BIRMINGHAM – He never played at Legion Field during his two-year career in the SEC.

But 35 years after his best chance of playing at the “Old Gray Lady,” his daughter did.

In soccer.

Last Sunday, U.S. women’s national team defender Julie Johnston was among the 17 players who played and contributed in the Americans’ 8-0 win over Haiti.

And as for her father?

“He played at LSU,” Johnston said.

David Johnston, father of Julie, was a two-year starting kicker for the Tigers during the 1980 and 1981 seasons.

So, of course, that also means he played Alabama, a former Legion Field tenant, twice.

In 1980, the sixth-ranked Crimson Tide defeated LSU, 28-7, at Bryant-Denny Stadium. The then-No. 1 Crimson Tide, coming off back-to-back national titles in 1978 and 1979, had been upset by Mississippi State, 6-3, at Mississippi Veterans Memorial Stadium in Jackson, Mississippi a week earlier.

The next year, in 1981, David, a senior, lost again to Alabama – ranked No. 4 in the nation – 24-7 in the season opener for both schools at Tiger Stadium in Baton Rouge.

David, to his credit, converted both his extra point attempts across the two games.

For his career, David ranks fourth all time in career field goal percentage at LSU (80.95 percent).

During the 1980 season, in which LSU went 7-4, David made 6 of 8 field goal attempts – his longest from 42 – and 24 of 25 extra points. His game-winning 17-yard field goal with 35 seconds to go in a 23-20 win against Colorado at Tiger Stadium occurred 35 years to the day of Sunday’s game at Legion Field.

He also served as the team’s punter that season, averaging 39.0 yards per punt on 66 attempts.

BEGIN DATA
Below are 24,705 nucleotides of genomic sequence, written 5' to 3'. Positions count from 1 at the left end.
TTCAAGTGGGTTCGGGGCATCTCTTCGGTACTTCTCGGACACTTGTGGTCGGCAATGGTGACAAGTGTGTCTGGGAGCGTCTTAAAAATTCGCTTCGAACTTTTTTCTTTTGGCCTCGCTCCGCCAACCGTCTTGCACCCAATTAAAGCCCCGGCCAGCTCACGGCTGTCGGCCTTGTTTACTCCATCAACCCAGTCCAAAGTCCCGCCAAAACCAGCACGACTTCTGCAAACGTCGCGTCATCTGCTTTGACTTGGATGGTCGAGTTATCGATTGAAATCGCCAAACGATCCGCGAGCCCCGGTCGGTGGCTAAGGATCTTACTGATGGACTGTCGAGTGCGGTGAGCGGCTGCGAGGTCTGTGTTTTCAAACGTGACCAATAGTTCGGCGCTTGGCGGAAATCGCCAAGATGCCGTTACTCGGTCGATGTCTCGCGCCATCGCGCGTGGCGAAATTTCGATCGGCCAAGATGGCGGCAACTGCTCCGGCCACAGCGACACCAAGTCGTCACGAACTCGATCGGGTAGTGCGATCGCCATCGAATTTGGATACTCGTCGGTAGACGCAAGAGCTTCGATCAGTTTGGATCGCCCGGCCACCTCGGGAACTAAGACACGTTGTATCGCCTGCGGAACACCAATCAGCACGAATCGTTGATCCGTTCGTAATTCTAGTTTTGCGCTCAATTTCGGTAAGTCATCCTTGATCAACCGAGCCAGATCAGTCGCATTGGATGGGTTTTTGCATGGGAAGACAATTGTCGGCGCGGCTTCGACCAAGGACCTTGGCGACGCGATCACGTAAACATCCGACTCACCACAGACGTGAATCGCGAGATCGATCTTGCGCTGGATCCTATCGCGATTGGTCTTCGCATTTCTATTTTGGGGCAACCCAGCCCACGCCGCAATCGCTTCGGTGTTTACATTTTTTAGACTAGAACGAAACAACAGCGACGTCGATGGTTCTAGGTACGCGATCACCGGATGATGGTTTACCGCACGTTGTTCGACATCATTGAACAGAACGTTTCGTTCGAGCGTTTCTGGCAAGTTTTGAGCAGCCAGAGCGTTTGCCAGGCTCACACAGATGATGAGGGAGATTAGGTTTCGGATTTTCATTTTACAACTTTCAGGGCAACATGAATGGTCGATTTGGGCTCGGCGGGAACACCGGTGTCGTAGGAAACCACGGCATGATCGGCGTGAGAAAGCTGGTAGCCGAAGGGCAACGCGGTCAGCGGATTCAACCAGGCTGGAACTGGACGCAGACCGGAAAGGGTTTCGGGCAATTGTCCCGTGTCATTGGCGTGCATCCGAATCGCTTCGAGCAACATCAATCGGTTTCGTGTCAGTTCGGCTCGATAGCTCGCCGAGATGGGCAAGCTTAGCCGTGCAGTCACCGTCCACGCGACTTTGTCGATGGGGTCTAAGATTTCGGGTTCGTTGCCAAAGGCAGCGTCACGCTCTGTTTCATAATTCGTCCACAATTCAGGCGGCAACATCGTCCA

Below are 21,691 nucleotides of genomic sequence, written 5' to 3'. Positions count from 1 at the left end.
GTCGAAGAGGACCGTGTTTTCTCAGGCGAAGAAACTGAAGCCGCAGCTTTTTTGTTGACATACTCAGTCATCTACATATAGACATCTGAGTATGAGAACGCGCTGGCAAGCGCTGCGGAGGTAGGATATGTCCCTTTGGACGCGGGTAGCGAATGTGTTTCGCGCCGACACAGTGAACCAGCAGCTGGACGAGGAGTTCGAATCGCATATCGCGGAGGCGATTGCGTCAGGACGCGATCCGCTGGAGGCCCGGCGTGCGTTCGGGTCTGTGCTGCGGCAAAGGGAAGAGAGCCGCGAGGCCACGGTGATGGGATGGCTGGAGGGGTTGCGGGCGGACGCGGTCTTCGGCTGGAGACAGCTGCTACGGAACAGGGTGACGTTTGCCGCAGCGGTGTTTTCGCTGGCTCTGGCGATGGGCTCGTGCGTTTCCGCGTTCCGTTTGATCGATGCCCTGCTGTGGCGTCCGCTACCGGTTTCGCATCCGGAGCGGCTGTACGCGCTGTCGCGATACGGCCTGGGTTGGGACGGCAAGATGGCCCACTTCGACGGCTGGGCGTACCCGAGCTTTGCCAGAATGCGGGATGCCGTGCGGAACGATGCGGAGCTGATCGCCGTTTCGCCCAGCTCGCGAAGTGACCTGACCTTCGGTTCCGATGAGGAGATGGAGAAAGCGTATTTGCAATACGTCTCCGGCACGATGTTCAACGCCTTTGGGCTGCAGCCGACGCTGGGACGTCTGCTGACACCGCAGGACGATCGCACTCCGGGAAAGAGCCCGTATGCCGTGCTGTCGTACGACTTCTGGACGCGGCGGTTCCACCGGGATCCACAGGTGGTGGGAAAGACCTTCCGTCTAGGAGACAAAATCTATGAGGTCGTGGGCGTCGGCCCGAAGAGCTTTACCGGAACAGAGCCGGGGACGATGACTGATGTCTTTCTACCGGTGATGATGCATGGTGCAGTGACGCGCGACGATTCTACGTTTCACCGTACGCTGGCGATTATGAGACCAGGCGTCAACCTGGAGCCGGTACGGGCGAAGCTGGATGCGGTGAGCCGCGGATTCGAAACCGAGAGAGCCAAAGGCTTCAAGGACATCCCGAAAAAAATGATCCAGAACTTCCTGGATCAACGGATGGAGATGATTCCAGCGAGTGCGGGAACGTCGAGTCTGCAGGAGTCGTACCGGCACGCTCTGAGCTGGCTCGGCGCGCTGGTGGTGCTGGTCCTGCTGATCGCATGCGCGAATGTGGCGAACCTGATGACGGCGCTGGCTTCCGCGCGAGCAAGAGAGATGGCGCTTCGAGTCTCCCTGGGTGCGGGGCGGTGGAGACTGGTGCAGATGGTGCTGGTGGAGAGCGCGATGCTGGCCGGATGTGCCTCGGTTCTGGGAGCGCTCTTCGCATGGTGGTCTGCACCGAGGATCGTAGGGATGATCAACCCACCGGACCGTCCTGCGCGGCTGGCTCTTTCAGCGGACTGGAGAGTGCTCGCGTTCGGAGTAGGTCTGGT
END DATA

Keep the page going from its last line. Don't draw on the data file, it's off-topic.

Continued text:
In 1981, the Tigers dropped to 3-7-1 on the year, but David had more field goal tries, making 11 of 13 kicks – including a career-long 47-yarder – as well as 17 of 18 extra points. That season, he hit a 46-yard field goal with one second left in a 27-27 tie against Ole Miss in Jackson.

Prior to attending LSU, David played at Mesa (Ariz.) Community College. Julie was raised in Mesa, before moving to California to attend Santa Clara University in 2010, where she played on the soccer team.

Asked after her game Sunday if she had spoken to her father about Tuscaloosa, where Alabama was playing Ole Miss that evening, Julie spoke of Alabama’s passionate fan base.

“He just said, ‘Have fun’ and be careful what you say around there because they love their football,” Julie said with a laugh, adding that both the fans and experience in Tuscaloosa were “great.”

The then-second-ranked Crimson Tide fell 43-37 against the Rebels, though Julie and her teammates were unable to stay for the game.

During her game on Sunday, the fourth match of a 10-game Victory Tour celebrating the U.S.’s third Women’s World Cup title won this past summer in Canada, Julie started in her usual center back position, before making way at the start of the second half for substitute Whitney Engen. She scored the U.S.’s opening goal 53 seconds into the match on a corner kick from Kelley O’Hara.

In August, over a month after the U.S.’s 5-2 victory over Japan in the final, Julie was among the five U.S. players named to the Women’s World Cup All-Star Squad, along with Hope Solo, Meghan Klingenberg, Carli Lloyd and Megan Rapinoe. She was also one of eight finalists for the World Cup’s Golden Ball award, given to the best player of the tournament. (Lloyd took home the honor.)

After starting every game during the World Cup, Julie is a favorite to make the 18-player Olympic roster at next summer’s Games in Rio de Janeiro.

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